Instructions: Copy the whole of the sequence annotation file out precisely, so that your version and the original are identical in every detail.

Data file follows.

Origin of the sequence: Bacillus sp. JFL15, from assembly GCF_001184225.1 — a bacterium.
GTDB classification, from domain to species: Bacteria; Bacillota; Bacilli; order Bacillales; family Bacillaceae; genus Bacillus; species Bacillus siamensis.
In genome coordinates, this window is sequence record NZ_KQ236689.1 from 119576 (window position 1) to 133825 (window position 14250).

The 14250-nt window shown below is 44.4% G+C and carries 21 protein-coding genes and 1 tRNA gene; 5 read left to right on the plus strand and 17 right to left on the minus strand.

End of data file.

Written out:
Origin of the sequence: Bacillus sp. JFL15, from assembly GCF_001184225.1 — a bacterium.
GTDB classification, from domain to species: Bacteria; Bacillota; Bacilli; order Bacillales; family Bacillaceae; genus Bacillus; species Bacillus siamensis.
In genome coordinates, this window is sequence record NZ_KQ236689.1 from 119576 (window position 1) to 133825 (window position 14250).

The 14250-nt window shown below is 44.4% G+C and carries 21 protein-coding genes and 1 tRNA gene; 5 read left to right on the plus strand and 17 right to left on the minus strand.